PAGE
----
The story also flashes back to the 1950s when Joan (played by Close’s real-life daughter Annie Starke) was an eager student and Joe (Harry Lloyd) was a then married creative writing professor – and to the 1960s when Joan got a job at a publishing house. Although Joan herself had writing ambitions in those days, a caustic encounter with a failed novelist (Elizabeth McGovern in an extremely effective and amusing cameo) warned of the obscurity awaiting the “lady writer” no matter how talented. Her words determine Joan’s ultimate fate in life. It is not that a writer needs to write. A writer needs to be read. A woman’s work, no matter how good will never be read.
A film about writers and this one about a Nobel Prize winner for Literature at that is expected to have exceptional writing. Jane Anderson’s script achieves this but blows it in one unfortunate scene. At best, the script reveals only bits of the wife’s secrets at a time, whetting the audience’s appetite for more in terms of anticipation. Some of the best script involve unwritten dialogue. When a tragic event occurs in the film (not to be revealed as a spoiler), Joan’s sad face is shown but with no tears, the only water shown in images on each side of the frame. But Anderson’s script blows it in the introduction speech when Joe is given the Noble Prize during the ceremony. The phrase “most importantly,” is used. Not only is this phrase considered incorrect grammar by many, this phrase was only used in the last 5 years or so in North America and therefor never in the 1990’s (the film’s setting) and certainly not in a European city like Stockholm.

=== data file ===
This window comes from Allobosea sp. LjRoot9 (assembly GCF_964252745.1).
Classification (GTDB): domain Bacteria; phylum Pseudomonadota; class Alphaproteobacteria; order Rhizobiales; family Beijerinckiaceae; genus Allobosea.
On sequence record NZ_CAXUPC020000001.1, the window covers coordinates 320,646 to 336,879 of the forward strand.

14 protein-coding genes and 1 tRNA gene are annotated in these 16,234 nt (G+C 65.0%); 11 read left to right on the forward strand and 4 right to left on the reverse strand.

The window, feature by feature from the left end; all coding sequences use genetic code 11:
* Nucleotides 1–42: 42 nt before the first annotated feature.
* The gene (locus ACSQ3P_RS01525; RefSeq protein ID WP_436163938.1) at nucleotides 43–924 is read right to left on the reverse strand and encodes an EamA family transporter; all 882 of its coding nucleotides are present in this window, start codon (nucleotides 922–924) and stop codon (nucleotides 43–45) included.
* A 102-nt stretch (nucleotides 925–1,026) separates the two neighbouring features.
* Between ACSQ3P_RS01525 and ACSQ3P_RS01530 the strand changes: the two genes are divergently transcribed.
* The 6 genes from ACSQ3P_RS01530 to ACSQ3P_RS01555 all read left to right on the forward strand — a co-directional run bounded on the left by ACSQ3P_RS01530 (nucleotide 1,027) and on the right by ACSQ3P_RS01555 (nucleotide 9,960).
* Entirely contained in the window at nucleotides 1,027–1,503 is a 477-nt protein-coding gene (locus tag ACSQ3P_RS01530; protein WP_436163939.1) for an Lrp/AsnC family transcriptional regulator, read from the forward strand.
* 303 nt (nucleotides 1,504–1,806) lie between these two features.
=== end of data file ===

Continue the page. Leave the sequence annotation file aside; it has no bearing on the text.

The script’s best line is uttered by Joe: “There is nothing worse than a writer with feelings that have been hurt.” Yet Joe does not realize the truth in his words. He has committed the offence twice in not acknowledging his son’s work and more important, his wife’s literary contribution. The husband and wife’s final confrontation is also well written and well acted out.
Glenn Close is an exceptional actress who has been nominated six times for an Oscar. She delivers a brilliantly understated performance a kind of reversal FATAL ATTRACTION that should finally garnish her the Oscar she deserves. If her character, Joan never won any award, lets hope that this would be an example of life not imitating art.